The Global Spread of Police Brutality


Erin Slaughter, Student Writer

In case of an emergency, if you witness a crime, or if you are in a car accident and need immediate assistance, call the police. Those simple instructions have led the way for decades, but what once seemed so straightforward is now unclear and clouded with fear.

The western city of Dortmund, in Germany, now knows this newfound fear all too well and it has motivated them to hit the streets with protests and an immediate call for police brutality to end.

Tragedy and fear struck this city when a youth welfare facility called the police for help dealing with a youth who was experiencing mental distress. During the call, the facility reported the young man was threatening to harm himself and they needed assistance.

When police arrived on the scene, they reported that after unsuccess attempts to restrain the young man, he lunged toward officers with a knife and was fatally shot with an automatic pistol.

A year after the incident took place, some of those officers have now been charged with the teen’s death. On numerous media outlets websites, it reports that “the officer who fired the shots was being charged with manslaughter, while his superior officer was being charged with incitement to dangerous bodily harm. Three other officers were charged with dangerous bodily harm.”

Police brutality has been highlighted often in the news in the last few years. More specifically, police have been said to target African Americans and be the cause of some of their untimely deaths. The situation in Germany has led some to question if the teen was a white youth would he have been shot down in the same manner.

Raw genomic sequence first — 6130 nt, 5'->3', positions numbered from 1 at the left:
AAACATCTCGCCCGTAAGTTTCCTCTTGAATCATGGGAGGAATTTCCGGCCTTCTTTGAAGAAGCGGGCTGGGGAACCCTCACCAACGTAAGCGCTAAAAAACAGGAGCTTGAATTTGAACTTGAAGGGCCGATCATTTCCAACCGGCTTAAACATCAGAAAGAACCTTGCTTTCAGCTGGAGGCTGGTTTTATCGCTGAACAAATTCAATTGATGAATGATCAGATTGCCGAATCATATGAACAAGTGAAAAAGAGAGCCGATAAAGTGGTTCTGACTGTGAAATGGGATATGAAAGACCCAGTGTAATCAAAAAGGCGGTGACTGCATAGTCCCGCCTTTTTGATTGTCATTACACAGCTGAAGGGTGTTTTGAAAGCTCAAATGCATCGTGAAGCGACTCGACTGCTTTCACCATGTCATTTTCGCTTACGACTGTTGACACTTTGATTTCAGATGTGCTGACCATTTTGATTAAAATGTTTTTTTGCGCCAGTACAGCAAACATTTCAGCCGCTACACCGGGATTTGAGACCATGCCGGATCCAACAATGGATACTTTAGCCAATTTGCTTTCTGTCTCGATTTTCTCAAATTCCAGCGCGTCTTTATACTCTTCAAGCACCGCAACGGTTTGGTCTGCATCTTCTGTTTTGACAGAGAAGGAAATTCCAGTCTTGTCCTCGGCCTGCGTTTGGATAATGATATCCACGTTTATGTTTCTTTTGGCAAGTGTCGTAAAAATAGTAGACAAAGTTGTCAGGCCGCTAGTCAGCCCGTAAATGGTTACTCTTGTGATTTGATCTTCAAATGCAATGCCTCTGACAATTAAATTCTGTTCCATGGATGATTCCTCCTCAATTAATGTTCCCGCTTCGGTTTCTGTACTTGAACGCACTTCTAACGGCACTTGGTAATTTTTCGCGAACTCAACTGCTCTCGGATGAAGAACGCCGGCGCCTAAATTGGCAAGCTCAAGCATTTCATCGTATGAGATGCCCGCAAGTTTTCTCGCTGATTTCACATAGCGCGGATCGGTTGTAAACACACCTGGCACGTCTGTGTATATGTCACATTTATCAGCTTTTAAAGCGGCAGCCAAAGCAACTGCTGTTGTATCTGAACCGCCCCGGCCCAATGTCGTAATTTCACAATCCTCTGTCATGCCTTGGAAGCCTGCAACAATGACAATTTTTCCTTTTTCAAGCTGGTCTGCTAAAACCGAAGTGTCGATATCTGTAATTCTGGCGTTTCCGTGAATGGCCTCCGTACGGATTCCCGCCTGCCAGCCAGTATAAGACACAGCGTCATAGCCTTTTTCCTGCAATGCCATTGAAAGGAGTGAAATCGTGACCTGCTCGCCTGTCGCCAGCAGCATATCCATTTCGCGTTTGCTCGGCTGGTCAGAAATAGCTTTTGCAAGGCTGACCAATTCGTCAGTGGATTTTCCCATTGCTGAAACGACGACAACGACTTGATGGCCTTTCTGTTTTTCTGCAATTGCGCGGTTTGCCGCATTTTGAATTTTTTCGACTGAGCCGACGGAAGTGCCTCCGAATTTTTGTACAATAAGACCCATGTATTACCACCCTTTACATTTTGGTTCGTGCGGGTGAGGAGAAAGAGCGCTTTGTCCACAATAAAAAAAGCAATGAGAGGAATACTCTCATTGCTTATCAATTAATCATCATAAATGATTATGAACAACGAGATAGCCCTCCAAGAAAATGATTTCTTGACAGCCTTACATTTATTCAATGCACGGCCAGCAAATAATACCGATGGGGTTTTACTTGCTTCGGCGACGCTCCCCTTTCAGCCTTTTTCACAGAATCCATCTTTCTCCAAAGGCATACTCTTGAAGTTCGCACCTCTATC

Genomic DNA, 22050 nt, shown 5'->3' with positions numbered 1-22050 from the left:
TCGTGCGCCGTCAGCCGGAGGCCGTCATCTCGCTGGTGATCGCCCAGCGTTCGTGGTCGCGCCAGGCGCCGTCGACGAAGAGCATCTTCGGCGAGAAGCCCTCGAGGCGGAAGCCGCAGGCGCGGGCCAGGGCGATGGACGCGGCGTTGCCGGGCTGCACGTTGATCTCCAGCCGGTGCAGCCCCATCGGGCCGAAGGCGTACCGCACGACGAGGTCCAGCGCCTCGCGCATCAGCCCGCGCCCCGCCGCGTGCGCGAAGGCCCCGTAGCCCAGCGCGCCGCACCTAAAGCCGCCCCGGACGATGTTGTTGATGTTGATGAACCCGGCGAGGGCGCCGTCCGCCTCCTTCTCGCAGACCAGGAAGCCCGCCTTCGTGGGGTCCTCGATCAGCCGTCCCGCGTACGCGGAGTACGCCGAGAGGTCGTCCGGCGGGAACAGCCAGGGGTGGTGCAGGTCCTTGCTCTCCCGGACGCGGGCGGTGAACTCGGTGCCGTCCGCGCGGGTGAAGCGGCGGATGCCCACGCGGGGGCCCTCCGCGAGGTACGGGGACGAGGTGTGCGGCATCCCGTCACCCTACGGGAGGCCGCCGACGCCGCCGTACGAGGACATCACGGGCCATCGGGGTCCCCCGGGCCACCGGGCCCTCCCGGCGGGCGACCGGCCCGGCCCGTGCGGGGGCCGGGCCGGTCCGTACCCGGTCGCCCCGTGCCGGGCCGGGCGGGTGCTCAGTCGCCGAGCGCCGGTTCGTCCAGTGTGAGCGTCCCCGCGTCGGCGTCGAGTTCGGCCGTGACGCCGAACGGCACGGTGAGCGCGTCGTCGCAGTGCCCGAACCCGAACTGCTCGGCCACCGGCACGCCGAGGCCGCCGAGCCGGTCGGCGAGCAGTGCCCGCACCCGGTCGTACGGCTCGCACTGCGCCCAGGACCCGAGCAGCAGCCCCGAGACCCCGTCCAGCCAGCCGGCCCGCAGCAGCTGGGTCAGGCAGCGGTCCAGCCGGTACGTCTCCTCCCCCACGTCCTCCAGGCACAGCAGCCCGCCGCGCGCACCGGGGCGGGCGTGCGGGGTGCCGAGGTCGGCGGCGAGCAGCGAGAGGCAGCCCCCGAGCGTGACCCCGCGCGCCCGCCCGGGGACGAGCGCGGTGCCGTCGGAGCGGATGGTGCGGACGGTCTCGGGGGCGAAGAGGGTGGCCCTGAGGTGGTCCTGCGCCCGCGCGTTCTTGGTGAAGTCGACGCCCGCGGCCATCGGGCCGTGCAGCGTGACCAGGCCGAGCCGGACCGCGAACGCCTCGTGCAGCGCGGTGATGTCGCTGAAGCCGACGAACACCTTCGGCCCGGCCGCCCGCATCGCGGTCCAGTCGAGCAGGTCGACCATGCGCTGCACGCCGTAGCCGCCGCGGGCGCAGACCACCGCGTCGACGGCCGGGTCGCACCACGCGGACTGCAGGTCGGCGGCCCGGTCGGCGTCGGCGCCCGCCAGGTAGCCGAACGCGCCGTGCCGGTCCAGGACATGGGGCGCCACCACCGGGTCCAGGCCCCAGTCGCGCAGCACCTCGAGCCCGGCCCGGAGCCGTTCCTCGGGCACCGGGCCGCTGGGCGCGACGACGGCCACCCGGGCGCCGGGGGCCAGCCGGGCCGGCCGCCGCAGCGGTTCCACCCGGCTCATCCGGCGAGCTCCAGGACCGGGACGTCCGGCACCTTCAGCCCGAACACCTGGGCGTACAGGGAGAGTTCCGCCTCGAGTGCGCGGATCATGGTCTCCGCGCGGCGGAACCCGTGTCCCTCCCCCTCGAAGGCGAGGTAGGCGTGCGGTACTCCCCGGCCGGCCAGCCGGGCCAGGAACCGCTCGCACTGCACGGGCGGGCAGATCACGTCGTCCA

Although there are individuals who stand in support of the officers and say the teen posed a great threat, there are citizens and lawmakers as well that cannot wrap their minds around the events that unfolded that day. It is said that a deputy spokeswoman for the socialist Left Party in Germany’s federal parliament felt so passionate about the situation that she took to twitter to voice her opinions.

That tweet has been said to express that she feels that it was not explicable how the 11 police officers present did not succeed in taking a 16-year-old into custody without him being killed.” Dayja Saures, a law student at Thurgood Marshall school of law, currently in enrolled in a criminal procedure course also shares those same sentiments. When discussing her thoughts on how the case was handled, she goes on to say “her professor explicitly talks about criminal and police procedures and how the need from them to be equipped with compassion, and open minds and not just weapons, is an essential part of their job.”

The tension between the public and the police will die down over time. Protesters will return to their homes, and families will seek other alternatives for helping their loved ones. Those paid to protect and serve will continue their duties as well, with many questioning what and who they are protecting when they serve.